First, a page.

Tuesday, February 5, 2013
Seed stratification - not as hard as it sounds
I began to contemplate if I made the correct decision with my choice of herbs. I finally decided not to let a silly five-syllable word frighten me. I would figure out how to stratify seeds, or die trying!.......at least, my plants would die while I was trying.......but you get the idea.
I did some research (God bless Google!) and discovered that stratification is a process some plants must go through to break out of hibernation, a.k.a. dormancy. Some of you may already know that certain flowers must be planted in the fall in order to bloom in the spring / summer. By doing this, you are stratifying the plants. When plants / bulbs / seeds are planted in the fall, they are like Sleeping Beauty. Alive, but just laying there, unable to do anything. Think of the winter time as Prince Charming's kiss.....in a weird, unromantic depressing sort of way. The period of cold, wet, and sometimes freezing climate magically wakes the seeds / bulbs from sleep so they can thrive in the spring.
Now, if you are like me, you didn't plant your seeds in the fall because.......well.......you didn't have a garden to plant them in. But you do now, and you are ready to plant until you heart is content! Just one problem: you are now staring down two (or more) packets of seeds with instructions containing the word "stratification."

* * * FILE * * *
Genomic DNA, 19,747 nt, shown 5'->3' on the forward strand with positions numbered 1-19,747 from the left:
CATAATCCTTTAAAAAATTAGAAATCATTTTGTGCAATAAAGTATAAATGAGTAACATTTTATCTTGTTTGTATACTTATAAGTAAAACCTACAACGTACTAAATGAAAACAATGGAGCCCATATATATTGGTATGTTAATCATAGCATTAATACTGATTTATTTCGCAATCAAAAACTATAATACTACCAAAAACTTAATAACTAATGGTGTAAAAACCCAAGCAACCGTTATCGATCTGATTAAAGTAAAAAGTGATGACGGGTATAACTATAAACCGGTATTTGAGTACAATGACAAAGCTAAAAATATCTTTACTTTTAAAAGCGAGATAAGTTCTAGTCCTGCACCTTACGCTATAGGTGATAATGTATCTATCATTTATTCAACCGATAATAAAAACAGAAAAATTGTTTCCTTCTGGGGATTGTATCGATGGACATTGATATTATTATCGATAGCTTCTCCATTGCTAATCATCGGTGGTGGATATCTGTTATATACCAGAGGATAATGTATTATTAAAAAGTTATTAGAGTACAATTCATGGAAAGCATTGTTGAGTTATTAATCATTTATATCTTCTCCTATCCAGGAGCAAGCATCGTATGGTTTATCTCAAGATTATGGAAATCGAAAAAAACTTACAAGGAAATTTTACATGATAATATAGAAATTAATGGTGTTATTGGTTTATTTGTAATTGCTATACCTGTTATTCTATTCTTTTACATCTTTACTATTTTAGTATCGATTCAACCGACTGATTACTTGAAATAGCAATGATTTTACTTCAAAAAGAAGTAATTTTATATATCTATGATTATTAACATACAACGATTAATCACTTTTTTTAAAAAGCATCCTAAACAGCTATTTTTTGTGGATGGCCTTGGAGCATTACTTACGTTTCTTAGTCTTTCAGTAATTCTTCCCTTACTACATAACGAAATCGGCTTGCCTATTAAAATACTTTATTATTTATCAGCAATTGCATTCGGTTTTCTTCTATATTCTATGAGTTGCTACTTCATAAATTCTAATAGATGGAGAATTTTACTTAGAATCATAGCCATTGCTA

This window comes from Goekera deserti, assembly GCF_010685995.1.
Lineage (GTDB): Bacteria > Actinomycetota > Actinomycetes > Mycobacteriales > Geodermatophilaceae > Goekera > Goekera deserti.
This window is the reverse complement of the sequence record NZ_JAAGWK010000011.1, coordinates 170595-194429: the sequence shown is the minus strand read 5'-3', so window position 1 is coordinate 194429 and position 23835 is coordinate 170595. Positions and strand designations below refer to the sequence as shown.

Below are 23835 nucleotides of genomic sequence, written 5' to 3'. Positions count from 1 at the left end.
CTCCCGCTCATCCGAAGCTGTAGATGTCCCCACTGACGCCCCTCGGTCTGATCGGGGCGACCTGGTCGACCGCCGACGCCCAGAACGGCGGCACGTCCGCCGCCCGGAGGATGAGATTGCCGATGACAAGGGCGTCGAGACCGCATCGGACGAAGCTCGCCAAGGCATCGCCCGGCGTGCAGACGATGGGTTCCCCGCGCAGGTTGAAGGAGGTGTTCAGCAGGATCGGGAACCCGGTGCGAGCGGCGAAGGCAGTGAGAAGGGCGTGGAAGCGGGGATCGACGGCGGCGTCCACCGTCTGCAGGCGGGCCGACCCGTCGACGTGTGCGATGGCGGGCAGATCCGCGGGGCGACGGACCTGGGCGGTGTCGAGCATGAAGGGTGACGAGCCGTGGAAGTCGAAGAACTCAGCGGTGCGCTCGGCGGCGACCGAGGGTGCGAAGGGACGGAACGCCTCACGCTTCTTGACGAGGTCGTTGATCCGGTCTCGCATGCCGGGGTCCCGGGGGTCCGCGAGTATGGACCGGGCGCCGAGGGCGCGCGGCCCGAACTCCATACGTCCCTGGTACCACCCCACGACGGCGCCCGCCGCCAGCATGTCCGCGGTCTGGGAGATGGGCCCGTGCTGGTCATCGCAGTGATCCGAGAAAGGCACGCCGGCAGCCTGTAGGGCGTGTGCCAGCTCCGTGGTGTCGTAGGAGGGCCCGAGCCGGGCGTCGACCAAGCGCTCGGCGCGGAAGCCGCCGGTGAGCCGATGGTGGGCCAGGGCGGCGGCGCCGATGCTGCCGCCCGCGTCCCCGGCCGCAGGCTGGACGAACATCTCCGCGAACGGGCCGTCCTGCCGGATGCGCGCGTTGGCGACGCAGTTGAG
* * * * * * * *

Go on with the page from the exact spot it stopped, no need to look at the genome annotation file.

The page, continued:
Well fret not, because as I found out, it's not as hard as you might think. Follow me on my magical botany journey as I stratify my seeds for the first time ever!
For the soil, I purchased a 6 quart-sized bag of "starter soil" at Dollar General for $3.00. It has sphagnum peat moss, professional grade vermiculite, and perlite, and is lightweight but absorbs water easily.
Make sure you don't pack the soil to hard, because once stratification is over, you will use the same soil to germinate your plants. If the soil is too dense, it could affect the root growth of the seed. Next, using the end of a marker, a chopstick, or whatever small cylindrical object you have available (I used the non-inked end of a Sharpie), made a shallow indention into each little pod, and drop in a seed.
Gently cover each seed with a little of the displaced soil and very lightly tamp. You can now close your lid, label and date, and place your stratifying little babies into the refrigerator.
As a personal note, I also wrote the length of stratification for each particular seed on the outside of the container. I can barely remember what I had for breakfast, let alone remember something I did 8 - 12 weeks ago!
Now, all that's left to do is hurry up and wait. I will post in update in a couple of months to share if my first stratification process was a success.